Flackcheck.org is divided into three categories: politics, health and science. FlackCheck.org’s political section aims to teach the general public, and especially youth who have yet to form solid political stances and party affiliation, how to recognise and reject patterns of deception. This is done by organising disinformation into six categories and providing detailed information on how to recognise each. The site uses relevant contemporary examples, such as political commentary and debate on climate change, immigration and gun control. FlackCheck.org also contains a helpful ‘Incivility Log’, which records cases of political incivility, such as the use of demeaning or dismissive language or the extreme characterisation of a person or group. The website hosts a number of videos. Flackcheck also has a dedicated YouTube channel with over 100 videos.


FlackCheck “Headquartered at the Annenberg Public Policy Center of the University of Pennsylvania, FlackCheck.org is the political literacy companion site to the award-winning FactCheck.org. The site provides resources designed to help viewers recognize flaws in arguments in general and political ads in particular.”


4. OpenSecrets.org

OpenSecrets.org “Nonpartisan, independent and nonprofit, the Center for Responsive Politics is the nation’s premier research group tracking money in U.S. politics and its effect on elections and public policy.”


OpenSecrets, created after a merger of the Center for Responsive Politics (CRP) and the National Institute on Money in Politics, is a nonprofit organization based in Washington, D.C., that tracks data on campaign finance and lobbying.?

Major donors to the Center for Responsive Politics include the Sunlight FoundationThe Pew Charitable Trusts, the Carnegie Corporation of New YorkOpen Society Foundations, the Joyce Foundation, and the Ford Foundation. At the end of 2017, the organization reported $1.44 million in annual revenue and $2.92 million in net assets.[16]

Funders of the National Institute on Money in Politics included the Ford Foundation, the MacArthur Foundation, the Open Society Foundations, the Rockefeller Foundation, the William and Flora Hewlett Foundation, the Bauman Foundation, and the Sunlight Foundation.[17][18]



5. Fact Check (Washington Post)

Fact Check (Washington Post) “The purpose of this Web site, and an accompanying column in the Sunday print edition of The Washington Post, is to “truth squad” the statements of political figures regarding issues of great importance, be they national, international or local.”


About The Fact Checker

In an award-winning journalism career spanning nearly four decades, Glenn Kessler has covered foreign policy, economic policy, the White House, Congress, politics, airline safety and Wall Street. He was The Washington Post’s chief State Department reporter for nine years, traveling around the world with three different Secretaries of State. Before that, he covered tax and budget policy for The Washington Post and also served as the newspaper’s national business editor. He has been editor and chief writer of The Fact Checker since 2011.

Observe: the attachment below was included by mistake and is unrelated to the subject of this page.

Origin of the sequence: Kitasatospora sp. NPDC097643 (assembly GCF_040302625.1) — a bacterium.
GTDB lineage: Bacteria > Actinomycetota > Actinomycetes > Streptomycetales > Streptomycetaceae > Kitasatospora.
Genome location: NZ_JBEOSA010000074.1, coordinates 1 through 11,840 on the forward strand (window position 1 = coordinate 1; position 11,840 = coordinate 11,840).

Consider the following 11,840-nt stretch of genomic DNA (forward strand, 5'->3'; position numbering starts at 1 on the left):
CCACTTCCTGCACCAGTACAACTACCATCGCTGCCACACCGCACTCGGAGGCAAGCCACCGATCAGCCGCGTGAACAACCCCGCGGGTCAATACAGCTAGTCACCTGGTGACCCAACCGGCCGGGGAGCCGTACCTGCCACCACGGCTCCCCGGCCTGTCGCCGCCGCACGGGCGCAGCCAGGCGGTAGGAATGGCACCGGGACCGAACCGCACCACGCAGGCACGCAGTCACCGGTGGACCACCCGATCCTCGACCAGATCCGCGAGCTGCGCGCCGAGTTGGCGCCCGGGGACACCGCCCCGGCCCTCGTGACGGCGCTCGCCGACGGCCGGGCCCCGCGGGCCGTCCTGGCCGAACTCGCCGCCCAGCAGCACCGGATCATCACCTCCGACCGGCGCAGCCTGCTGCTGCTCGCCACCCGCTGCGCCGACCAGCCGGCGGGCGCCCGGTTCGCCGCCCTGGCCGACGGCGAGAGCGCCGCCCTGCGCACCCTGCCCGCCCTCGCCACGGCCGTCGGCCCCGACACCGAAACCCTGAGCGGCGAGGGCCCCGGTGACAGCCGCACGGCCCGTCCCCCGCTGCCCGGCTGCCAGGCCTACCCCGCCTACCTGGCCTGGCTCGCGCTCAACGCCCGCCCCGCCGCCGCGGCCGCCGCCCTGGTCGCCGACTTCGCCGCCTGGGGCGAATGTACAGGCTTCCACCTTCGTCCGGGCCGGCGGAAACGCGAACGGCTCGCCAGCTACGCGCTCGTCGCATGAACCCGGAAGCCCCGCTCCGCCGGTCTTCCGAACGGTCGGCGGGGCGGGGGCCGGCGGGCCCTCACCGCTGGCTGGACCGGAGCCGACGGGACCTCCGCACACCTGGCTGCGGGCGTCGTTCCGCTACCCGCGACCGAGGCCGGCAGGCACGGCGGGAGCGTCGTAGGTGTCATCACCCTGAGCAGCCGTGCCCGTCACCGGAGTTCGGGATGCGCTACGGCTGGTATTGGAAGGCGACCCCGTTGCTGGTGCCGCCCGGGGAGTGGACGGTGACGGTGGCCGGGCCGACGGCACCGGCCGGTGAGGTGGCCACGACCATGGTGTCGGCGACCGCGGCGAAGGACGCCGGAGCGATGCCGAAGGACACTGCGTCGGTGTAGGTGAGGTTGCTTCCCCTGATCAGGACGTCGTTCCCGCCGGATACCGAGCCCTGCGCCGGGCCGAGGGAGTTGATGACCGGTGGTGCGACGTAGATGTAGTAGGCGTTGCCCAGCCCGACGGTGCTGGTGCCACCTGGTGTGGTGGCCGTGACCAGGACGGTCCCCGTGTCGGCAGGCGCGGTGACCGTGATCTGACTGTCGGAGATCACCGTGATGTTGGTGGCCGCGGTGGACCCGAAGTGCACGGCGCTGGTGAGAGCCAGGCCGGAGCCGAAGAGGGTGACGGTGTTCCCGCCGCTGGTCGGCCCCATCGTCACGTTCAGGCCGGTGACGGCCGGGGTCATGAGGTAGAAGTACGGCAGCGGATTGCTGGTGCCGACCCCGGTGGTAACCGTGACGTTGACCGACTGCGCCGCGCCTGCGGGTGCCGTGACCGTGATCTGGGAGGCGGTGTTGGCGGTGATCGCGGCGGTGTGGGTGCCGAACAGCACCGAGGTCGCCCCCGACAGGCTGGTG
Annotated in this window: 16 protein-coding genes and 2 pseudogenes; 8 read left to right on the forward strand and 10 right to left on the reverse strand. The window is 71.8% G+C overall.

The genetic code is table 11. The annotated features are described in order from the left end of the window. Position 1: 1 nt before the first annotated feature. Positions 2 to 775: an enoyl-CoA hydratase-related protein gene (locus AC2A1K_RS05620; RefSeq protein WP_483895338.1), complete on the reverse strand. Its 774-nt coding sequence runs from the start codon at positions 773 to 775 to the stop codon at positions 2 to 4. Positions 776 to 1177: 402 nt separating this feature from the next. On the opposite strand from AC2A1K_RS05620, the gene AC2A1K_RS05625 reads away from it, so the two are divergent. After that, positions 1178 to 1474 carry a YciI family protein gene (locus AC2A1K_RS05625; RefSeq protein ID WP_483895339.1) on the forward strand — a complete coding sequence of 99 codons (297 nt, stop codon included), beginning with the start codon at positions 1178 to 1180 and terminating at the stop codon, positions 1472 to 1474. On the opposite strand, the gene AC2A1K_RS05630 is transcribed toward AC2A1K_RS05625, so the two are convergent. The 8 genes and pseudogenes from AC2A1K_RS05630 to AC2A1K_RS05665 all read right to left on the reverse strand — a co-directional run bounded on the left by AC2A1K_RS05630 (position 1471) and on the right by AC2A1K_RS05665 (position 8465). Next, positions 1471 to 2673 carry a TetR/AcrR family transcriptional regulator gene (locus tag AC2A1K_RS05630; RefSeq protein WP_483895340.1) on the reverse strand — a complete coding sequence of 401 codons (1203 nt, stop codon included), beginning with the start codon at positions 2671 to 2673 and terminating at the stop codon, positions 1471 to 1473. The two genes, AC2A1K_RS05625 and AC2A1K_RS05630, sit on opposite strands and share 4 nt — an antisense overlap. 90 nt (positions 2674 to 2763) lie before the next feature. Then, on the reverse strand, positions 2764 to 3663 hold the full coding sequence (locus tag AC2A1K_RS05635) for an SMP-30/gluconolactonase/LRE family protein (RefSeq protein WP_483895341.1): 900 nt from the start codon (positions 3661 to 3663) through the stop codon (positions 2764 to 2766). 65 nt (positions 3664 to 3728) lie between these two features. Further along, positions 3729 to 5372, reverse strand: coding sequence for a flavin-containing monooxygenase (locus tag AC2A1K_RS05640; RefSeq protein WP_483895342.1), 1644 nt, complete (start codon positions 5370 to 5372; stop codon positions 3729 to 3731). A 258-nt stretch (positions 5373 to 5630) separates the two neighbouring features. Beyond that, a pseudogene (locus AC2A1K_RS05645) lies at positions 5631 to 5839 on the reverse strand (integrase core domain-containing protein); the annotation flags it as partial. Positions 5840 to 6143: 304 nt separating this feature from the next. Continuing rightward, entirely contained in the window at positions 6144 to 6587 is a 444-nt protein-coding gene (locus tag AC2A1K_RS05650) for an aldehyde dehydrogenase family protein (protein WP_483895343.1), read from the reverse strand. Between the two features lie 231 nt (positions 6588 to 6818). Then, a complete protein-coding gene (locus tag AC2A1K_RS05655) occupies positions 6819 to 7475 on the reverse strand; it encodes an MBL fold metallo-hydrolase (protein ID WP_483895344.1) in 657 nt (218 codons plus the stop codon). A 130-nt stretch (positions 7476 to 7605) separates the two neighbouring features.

Kessler has long specialized in digging beyond the conventional wisdom, such as when he earned a “laurel” from the Columbia Journalism Review* for obtaining Federal Aviation Administration records that showed that then President Bill Clinton had not delayed any scheduled flights when he had a controversial haircut on an airport tarmac. Kessler helped pioneer the fact-checking of candidates’ statements during the 1996 presidential campaign, when he was chief political correspondent for Newsday, and continued to do it during the last six presidential campaigns for The Post.

This column first started on Sept. 19, 2007, as a feature during the 2008 presidential campaign. The Washington Post revived it as a permanent feature on Jan. 11, 2011. Since then, Kessler has been the editor and chief writer of The Fact Checker.

Other members of The Fact Checker team are Salvador Rizzo and Adriana Usero.



6. Snopes

Snopes “The definitive Internet reference source for urban legends, folklore, myths, rumors, and misinformation.”


Snopes/ˈsnoʊps/, formerly known as the Urban Legends Reference Pages, is a fact-checking website.[2] It has been described as a “well-regarded reference for sorting out myths and rumors” on the Internet.[3][4] The site has also been seen as a source for both validating and debunkingurban legends and similar stories in American popular culture.[5]

In 1994,[6] David and Barbara Mikkelson created an urban folklore web site that would become Snopes.com. Snopes was an early online encyclopedia focused on urban legends, which mainly presented search results of user discussions. The site grew to encompass a wide range of subjects and became a resource to which Internet users began submitting pictures and stories of questionable veracity. According to the Mikkelsons, Snopes predated the search engine concept of fact-checking via search results.[7] David Mikkelson had originally adopted the username “Snopes” (the name of a family of often unpleasant people in the works of William Faulkner)[8][9] in the Usenet newsgroup alt.folklore.urban.[9][10][11]